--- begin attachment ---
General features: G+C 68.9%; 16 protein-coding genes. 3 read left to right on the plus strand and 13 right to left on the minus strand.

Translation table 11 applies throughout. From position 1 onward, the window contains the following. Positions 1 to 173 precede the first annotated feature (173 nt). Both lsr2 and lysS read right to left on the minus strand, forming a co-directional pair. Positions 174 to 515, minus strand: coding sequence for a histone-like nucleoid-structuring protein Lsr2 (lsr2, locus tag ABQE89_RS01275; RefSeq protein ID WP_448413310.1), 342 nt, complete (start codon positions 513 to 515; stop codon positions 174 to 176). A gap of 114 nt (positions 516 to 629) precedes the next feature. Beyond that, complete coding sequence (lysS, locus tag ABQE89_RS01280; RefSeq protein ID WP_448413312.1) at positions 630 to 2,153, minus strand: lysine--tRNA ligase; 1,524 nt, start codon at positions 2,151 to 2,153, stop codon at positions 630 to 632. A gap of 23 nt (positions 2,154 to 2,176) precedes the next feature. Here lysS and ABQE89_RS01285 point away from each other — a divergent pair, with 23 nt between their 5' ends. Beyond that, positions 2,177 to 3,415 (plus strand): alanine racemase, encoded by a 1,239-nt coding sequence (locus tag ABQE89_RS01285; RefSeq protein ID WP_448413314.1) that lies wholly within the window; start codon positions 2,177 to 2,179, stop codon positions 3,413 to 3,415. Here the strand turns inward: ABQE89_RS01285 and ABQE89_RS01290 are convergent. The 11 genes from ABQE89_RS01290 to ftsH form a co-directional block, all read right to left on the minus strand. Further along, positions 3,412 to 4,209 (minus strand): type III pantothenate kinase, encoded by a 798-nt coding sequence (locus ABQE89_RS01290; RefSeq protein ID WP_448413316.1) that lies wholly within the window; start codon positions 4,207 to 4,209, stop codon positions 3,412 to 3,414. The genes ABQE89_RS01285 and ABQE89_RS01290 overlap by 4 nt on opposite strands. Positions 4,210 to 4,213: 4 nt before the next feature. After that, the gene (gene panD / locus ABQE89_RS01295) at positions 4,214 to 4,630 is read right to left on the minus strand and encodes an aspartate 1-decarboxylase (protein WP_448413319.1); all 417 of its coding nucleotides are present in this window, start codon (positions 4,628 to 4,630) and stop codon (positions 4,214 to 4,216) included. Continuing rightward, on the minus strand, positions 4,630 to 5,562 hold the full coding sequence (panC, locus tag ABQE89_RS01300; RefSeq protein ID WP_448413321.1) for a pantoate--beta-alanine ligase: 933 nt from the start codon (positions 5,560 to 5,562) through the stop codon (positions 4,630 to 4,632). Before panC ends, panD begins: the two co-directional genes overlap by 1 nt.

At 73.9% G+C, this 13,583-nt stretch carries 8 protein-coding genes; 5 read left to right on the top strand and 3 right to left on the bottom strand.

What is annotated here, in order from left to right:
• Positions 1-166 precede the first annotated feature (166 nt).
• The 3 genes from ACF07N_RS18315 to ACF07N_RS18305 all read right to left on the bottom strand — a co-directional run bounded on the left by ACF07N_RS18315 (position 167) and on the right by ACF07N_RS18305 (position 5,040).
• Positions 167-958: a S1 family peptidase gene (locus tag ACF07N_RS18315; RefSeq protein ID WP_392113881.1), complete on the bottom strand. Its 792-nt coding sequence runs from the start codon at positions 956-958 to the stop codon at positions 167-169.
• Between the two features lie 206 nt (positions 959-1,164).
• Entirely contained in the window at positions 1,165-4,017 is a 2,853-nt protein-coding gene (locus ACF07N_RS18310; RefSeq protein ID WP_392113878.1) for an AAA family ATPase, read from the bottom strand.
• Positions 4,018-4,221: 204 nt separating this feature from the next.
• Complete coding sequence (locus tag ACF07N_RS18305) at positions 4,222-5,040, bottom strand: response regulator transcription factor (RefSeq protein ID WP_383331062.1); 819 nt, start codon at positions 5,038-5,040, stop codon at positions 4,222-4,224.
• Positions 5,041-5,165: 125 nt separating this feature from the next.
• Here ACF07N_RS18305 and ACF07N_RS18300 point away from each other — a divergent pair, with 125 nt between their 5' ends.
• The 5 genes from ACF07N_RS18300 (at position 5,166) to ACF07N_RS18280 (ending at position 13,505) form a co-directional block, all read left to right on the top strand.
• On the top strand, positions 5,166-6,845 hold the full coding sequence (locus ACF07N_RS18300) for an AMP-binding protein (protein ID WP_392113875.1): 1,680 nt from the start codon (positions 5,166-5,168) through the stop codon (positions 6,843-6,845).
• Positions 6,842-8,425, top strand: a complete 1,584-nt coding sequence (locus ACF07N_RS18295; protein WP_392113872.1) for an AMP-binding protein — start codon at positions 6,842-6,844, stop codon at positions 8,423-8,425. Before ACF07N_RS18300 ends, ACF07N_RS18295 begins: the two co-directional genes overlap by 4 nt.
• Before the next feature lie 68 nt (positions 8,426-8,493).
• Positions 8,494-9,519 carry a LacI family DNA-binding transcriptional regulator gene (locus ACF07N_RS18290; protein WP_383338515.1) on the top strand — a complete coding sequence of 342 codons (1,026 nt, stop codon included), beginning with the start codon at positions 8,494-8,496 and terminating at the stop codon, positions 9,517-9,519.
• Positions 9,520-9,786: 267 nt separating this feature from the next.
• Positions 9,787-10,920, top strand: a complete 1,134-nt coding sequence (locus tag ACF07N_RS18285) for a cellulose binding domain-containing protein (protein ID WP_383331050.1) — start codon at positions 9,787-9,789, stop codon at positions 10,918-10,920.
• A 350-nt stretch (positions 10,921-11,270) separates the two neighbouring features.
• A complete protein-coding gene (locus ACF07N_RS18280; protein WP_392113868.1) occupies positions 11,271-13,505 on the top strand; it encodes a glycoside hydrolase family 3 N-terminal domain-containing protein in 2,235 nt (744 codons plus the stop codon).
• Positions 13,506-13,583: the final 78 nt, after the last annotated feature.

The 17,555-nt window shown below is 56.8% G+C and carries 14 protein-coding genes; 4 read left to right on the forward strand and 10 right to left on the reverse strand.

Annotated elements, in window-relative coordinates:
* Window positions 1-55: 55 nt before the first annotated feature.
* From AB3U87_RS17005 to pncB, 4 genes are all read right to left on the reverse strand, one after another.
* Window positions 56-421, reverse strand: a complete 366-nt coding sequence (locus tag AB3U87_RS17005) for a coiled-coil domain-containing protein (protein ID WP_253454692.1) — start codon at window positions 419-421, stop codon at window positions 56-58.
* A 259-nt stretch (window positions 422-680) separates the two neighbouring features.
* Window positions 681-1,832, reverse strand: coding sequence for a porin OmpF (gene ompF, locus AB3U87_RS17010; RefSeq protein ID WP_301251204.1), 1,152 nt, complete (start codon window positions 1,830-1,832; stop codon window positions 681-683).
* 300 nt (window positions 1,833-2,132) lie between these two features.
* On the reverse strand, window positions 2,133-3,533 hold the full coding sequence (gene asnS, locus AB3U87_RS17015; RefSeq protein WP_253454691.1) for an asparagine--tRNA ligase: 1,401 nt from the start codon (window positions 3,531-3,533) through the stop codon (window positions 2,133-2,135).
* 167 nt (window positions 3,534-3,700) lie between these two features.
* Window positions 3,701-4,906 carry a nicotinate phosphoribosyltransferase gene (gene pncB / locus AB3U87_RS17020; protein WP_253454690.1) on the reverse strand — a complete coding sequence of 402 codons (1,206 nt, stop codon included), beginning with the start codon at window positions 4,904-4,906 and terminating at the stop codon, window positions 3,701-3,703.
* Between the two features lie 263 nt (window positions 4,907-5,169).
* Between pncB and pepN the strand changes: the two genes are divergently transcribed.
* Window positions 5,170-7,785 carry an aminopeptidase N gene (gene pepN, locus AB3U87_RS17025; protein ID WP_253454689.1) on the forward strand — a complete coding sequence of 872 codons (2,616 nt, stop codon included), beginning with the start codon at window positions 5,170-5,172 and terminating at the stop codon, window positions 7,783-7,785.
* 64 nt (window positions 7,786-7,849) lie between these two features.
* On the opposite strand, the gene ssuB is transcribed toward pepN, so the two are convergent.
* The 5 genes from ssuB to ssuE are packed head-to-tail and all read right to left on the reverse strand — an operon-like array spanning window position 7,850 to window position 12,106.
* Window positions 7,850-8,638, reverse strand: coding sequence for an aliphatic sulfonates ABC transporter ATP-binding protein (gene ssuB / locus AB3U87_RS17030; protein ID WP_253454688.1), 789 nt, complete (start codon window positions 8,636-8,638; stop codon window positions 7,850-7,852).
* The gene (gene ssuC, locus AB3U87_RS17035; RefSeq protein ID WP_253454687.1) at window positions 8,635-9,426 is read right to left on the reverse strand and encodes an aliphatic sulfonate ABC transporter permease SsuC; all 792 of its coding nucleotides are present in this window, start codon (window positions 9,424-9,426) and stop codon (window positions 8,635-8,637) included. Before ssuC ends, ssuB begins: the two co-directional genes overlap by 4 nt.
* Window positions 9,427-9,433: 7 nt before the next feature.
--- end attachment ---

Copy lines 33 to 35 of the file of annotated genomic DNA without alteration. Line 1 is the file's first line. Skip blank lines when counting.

* 167 nt (window positions 3,534-3,700) lie between these two features.
* Window positions 3,701-4,906 carry a nicotinate phosphoribosyltransferase gene (gene pncB / locus AB3U87_RS17020; protein WP_253454690.1) on the reverse strand — a complete coding sequence of 402 codons (1,206 nt, stop codon included), beginning with the start codon at window positions 4,904-4,906 and terminating at the stop codon, window positions 3,701-3,703.
* Between the two features lie 263 nt (window positions 4,907-5,169).